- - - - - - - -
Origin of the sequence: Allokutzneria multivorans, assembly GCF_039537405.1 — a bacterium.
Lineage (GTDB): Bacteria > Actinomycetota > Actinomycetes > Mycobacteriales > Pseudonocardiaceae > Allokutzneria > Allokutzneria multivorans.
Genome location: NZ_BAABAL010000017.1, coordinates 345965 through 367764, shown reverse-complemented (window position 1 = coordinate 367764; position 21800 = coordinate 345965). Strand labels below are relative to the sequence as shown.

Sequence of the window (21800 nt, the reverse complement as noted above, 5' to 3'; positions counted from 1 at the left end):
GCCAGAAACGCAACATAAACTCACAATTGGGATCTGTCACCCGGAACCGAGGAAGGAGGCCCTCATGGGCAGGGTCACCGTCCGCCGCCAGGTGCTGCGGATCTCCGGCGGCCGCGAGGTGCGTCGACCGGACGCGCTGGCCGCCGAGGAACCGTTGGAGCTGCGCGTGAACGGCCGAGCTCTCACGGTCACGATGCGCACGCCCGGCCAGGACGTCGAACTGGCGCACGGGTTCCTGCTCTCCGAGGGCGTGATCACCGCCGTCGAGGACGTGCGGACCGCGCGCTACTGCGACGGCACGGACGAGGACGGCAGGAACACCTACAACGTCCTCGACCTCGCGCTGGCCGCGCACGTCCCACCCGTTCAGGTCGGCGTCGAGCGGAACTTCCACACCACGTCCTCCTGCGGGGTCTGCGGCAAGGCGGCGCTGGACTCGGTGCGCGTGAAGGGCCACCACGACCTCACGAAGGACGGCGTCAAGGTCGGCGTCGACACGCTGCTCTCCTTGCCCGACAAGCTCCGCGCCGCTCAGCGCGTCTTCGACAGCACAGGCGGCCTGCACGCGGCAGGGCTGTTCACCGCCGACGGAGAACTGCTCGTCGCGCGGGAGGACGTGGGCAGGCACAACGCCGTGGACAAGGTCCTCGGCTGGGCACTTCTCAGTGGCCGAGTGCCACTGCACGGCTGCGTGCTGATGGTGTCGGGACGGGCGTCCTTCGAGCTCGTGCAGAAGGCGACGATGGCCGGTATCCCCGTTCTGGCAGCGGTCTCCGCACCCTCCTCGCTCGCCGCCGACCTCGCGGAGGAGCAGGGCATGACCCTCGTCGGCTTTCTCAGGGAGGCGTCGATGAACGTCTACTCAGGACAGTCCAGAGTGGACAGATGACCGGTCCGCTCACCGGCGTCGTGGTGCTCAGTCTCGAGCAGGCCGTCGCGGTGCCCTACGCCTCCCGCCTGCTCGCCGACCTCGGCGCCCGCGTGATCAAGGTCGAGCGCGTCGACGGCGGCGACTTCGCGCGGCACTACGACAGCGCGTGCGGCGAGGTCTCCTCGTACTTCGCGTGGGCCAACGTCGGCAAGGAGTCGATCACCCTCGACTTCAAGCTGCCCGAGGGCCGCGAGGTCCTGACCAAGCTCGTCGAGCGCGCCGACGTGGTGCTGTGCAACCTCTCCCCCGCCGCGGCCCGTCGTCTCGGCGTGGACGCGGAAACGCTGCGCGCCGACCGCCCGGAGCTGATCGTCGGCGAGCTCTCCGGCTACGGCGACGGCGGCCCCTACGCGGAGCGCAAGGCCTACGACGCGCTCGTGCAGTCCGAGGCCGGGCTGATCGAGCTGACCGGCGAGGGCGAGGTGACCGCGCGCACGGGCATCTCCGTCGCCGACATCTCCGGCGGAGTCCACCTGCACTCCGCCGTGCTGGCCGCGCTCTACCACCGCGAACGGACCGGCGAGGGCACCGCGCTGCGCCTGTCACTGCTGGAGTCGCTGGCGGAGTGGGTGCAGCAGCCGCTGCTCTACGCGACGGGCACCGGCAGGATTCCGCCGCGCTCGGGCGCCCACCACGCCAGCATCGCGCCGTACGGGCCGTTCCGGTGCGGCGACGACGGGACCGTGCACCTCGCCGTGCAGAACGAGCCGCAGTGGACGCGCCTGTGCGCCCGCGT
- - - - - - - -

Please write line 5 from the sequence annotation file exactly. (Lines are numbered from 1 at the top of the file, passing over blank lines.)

GCCAGAAACGCAACATAAACTCACAATTGGGATCTGTCACCCGGAACCGAGGAAGGAGGCCCTCATGGGCAGGGTCACCGTCCGCCGCCAGGTGCTGCGGATCTCCGGCGGCCGCGAGGTGCGTCGACCGGACGCGCTGGCCGCCGAGGAACCGTTGGAGCTGCGCGTGAACGGCCGAGCTCTCACGGTCACGATGCGCACGCCCGGCCAGGACGTCGAACTGGCGCACGGGTTCCTGCTCTCCGAGGGCGTGATCACCGCCGTCGAGGACGTGCGGACCGCGCGCTACTGCGACGGCACGGACGAGGACGGCAGGAACACCTACAACGTCCTCGACCTCGCGCTGGCCGCGCACGTCCCACCCGTTCAGGTCGGCGTCGAGCGGAACTTCCACACCACGTCCTCCTGCGGGGTCTGCGGCAAGGCGGCGCTGGACTCGGTGCGCGTGAAGGGCCACCACGACCTCACGAAGGACGGCGTCAAGGTCGGCGTCGACACGCTGCTCTCCTTGCCCGACAAGCTCCGCGCCGCTCAGCGCGTCTTCGACAGCACAGGCGGCCTGCACGCGGCAGGGCTGTTCACCGCCGACGGAGAACTGCTCGTCGCGCGGGAGGACGTGGGCAGGCACAACGCCGTGGACAAGGTCCTCGGCTGGGCACTTCTCAGTGGCCGAGTGCCACTGCACGGCTGCGTGCTGATGGTGTCGGGACGGGCGTCCTTCGAGCTCGTGCAGAAGGCGACGATGGCCGGTATCCCCGTTCTGGCAGCGGTCTCCGCACCCTCCTCGCTCGCCGCCGACCTCGCGGAGGAGCAGGGCATGACCCTCGTCGGCTTTCTCAGGGAGGCGTCGATGAACGTCTACTCAGGACAGTCCAGAGTGGACAGATGACCGGTCCGCTCACCGGCGTCGTGGTGCTCAGTCTCGAGCAGGCCGTCGCGGTGCCCTACGCCTCCCGCCTGCTCGCCGACCTCGGCGCCCGCGTGATCAAGGTCGAGCGCGTCGACGGCGGCGACTTCGCGCGGCACTACGACAGCGCGTGCGGCGAGGTCTCCTCGTACTTCGCGTGGGCCAACGTCGGCAAGGAGTCGATCACCCTCGACTTCAAGCTGCCCGAGGGCCGCGAGGTCCTGACCAAGCTCGTCGAGCGCGCCGACGTGGTGCTGTGCAACCTCTCCCCCGCCGCGGCCCGTCGTCTCGGCGTGGACGCGGAAACGCTGCGCGCCGACCGCCCGGAGCTGATCGTCGGCGAGCTCTCCGGCTACGGCGACGGCGGCCCCTACGCGGAGCGCAAGGCCTACGACGCGCTCGTGCAGTCCGAGGCCGGGCTGATCGAGCTGACCGGCGAGGGCGAGGTGACCGCGCGCACGGGCATCTCCGTCGCCGACATCTCCGGCGGAGTCCACCTGCACTCCGCCGTGCTGGCCGCGCTCTACCACCGCGAACGGACCGGCGAGGGCACCGCGCTGCGCCTGTCACTGCTGGAGTCGCTGGCGGAGTGGGTGCAGCAGCCGCTGCTCTACGCGACGGGCACCGGCAGGATTCCGCCGCGCTCGGGCGCCCACCACGCCAGCATCGCGCCGTACGGGCCGTTCCGGTGCGGCGACGACGGGACCGTGCACCTCGCCGTGCAGAACGAGCCGCAGTGGACGCGCCTGTGCGCCCGCGT